U.S. authorities, including President Bush himself, have loudly complained that the study is based on "flawed methodology" and "pretty well discredited," but that's simply untrue. The study was conducted by Johns Hopkins University, and used standard, widely accepted, peer-reviewed scientific methodology — the same methodology used by the U.S. Centers for Disease Control to estimate deaths from disease outbreak anywhere in the world, the same method routinely trusted by the U.S. and U.K. when counting deaths from warfare, civil unrest, and various catastrophes anywhere in the world.
      Explained very briefly, Iraqi respondants in numerous randomly selected locations were asked about recent deaths in their households, and when family members were asked to show a death certificate, about 80% of the deaths they described could be so documented. Results from these interviews were extrapolated nationwide, in the same way political opinion polls extrapolate a few hundred interviews to reflect nationwide opinions. As stated above, we have used the study's lowest estimate of 392,979 deaths occurring over the first 40 months of occupation. We have then extended this rate of civilian deaths (9,824 deaths per month) over subsequent months of the occupation since the study was published.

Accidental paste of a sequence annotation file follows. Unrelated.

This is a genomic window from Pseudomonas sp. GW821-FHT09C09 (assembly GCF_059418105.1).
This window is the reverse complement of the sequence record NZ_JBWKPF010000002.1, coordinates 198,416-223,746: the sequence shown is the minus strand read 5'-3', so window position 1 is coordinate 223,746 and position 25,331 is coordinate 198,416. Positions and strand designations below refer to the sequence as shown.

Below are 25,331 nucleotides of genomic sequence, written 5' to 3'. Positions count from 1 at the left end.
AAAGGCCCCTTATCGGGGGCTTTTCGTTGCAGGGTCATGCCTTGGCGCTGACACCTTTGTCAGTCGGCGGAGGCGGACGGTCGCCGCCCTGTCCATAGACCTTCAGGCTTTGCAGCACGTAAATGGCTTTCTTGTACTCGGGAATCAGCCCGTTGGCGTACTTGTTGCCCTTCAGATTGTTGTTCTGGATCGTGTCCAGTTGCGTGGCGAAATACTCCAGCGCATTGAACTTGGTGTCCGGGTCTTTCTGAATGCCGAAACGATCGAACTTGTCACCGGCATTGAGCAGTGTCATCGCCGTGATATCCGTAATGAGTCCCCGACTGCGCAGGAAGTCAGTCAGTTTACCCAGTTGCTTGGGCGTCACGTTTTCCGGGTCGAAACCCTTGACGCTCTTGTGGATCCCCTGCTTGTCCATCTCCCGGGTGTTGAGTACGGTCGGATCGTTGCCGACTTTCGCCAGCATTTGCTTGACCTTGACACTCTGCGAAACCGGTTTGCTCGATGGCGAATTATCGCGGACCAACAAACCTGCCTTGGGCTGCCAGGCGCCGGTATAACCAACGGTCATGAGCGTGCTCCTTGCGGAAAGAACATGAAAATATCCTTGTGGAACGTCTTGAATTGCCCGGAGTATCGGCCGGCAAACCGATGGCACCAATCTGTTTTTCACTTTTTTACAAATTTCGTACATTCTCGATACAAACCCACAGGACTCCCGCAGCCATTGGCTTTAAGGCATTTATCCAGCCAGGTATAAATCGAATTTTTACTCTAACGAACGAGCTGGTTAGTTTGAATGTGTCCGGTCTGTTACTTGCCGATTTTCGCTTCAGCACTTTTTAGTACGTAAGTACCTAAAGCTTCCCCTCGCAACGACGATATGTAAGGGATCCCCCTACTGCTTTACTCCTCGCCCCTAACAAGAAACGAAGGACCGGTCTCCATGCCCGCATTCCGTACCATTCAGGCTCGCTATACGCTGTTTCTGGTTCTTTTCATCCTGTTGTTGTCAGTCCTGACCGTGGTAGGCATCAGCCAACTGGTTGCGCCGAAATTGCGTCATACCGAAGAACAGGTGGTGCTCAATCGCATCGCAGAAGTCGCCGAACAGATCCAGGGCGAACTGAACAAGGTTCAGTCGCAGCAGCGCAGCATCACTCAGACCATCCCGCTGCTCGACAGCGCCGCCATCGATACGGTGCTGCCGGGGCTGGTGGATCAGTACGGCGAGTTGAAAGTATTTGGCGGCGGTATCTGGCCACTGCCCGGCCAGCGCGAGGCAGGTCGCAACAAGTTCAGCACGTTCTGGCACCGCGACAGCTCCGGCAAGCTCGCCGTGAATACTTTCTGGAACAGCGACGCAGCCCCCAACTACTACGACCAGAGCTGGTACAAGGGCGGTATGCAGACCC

[16]   Iraqi civilians seriously injured:  Posted number reflects our estimate, using a conservative, historically-based ratio of 1.8:1 (serious injuries to fatalities) for civilians during wartime.

      [17]   U.S. troops killed in Iraq:  Based on numbers announced by US Department of Defense and CENTCOM, and tracked by the good folks at Iraq Coalition Casualty Count.

      [18]   U.S. troops seriously injured in Iraq:  Based on numbers announced by US Department of Defense and CENTCOM, and tracked by the good folks at Iraq Coalition Casualty Count.
      (According to this 2005 article by Salon reporter Mark Benjamin, an additional 25,289 service members had been evacuated from Iraq and Afghanistan for injuries or illnesses, but not included in the official numbers. These injuries are not included in the numbers presented on this page.)

      [19]   Other coalition troops killed in Iraq:  Based on numbers announced by US Department of Defense and CENTCOM, and tracked by the good folks at Iraq Coalition Casualty Count.

      [20]   Other coalition troops seriously injured in Iraq:  To the best of our knowledge, this data is not publicly tracked (if you know a reliable source for this information, please let us know). Posted number reflects our estimate, assuming the same injury to death ratio suffered by American troops in the same battlefield.

      [21]   Contractors killed in Iraq:  Based on this July 2007 Reuters article, which cites US Department of Labor statistics obtained through a Freedom of Information Act request. The article reports that 933 private contractors had been killed in Iraq from the beginning of hostilities in 2001 through July 2007.